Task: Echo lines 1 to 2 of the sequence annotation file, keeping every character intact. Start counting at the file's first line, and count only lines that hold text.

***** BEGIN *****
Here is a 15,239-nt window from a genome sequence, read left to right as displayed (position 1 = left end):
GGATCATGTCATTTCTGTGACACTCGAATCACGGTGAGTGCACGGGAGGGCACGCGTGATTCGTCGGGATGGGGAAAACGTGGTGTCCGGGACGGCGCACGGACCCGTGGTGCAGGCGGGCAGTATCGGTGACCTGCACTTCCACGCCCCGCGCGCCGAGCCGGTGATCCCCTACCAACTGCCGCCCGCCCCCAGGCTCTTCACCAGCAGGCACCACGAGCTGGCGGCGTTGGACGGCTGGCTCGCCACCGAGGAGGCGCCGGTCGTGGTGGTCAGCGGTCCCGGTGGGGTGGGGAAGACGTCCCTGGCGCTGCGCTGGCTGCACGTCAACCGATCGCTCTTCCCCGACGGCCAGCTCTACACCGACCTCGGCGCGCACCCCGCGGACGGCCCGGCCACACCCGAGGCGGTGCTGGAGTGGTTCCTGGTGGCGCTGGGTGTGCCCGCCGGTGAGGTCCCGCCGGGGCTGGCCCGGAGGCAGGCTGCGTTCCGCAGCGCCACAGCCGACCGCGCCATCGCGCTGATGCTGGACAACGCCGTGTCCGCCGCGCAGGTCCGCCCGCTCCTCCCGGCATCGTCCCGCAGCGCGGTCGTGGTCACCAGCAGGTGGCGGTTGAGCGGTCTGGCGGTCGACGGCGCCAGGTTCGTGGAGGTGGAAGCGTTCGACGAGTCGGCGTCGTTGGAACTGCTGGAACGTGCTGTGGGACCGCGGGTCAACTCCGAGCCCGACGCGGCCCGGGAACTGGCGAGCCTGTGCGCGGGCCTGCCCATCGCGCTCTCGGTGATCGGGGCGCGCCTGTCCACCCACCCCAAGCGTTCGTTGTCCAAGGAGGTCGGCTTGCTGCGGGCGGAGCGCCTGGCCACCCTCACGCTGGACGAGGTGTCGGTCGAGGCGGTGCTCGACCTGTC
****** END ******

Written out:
Here is a 15,239-nt window from a genome sequence, read left to right as displayed (position 1 = left end):
GGATCATGTCATTTCTGTGACACTCGAATCACGGTGAGTGCACGGGAGGGCACGCGTGATTCGTCGGGATGGGGAAAACGTGGTGTCCGGGACGGCGCACGGACCCGTGGTGCAGGCGGGCAGTATCGGTGACCTGCACTTCCACGCCCCGCGCGCCGAGCCGGTGATCCCCTACCAACTGCCGCCCGCCCCCAGGCTCTTCACCAGCAGGCACCACGAGCTGGCGGCGTTGGACGGCTGGCTCGCCACCGAGGAGGCGCCGGTCGTGGTGGTCAGCGGTCCCGGTGGGGTGGGGAAGACGTCCCTGGCGCTGCGCTGGCTGCACGTCAACCGATCGCTCTTCCCCGACGGCCAGCTCTACACCGACCTCGGCGCGCACCCCGCGGACGGCCCGGCCACACCCGAGGCGGTGCTGGAGTGGTTCCTGGTGGCGCTGGGTGTGCCCGCCGGTGAGGTCCCGCCGGGGCTGGCCCGGAGGCAGGCTGCGTTCCGCAGCGCCACAGCCGACCGCGCCATCGCGCTGATGCTGGACAACGCCGTGTCCGCCGCGCAGGTCCGCCCGCTCCTCCCGGCATCGTCCCGCAGCGCGGTCGTGGTCACCAGCAGGTGGCGGTTGAGCGGTCTGGCGGTCGACGGCGCCAGGTTCGTGGAGGTGGAAGCGTTCGACGAGTCGGCGTCGTTGGAACTGCTGGAACGTGCTGTGGGACCGCGGGTCAACTCCGAGCCCGACGCGGCCCGGGAACTGGCGAGCCTGTGCGCGGGCCTGCCCATCGCGCTCTCGGTGATCGGGGCGCGCCTGTCCACCCACCCCAAGCGTTCGTTGTCCAAGGAGGTCGGCTTGCTGCGGGCGGAGCGCCTGGCCACCCTCACGCTGGACGAGGTGTCGGTCGAGGCGGTGCTCGACCTGTC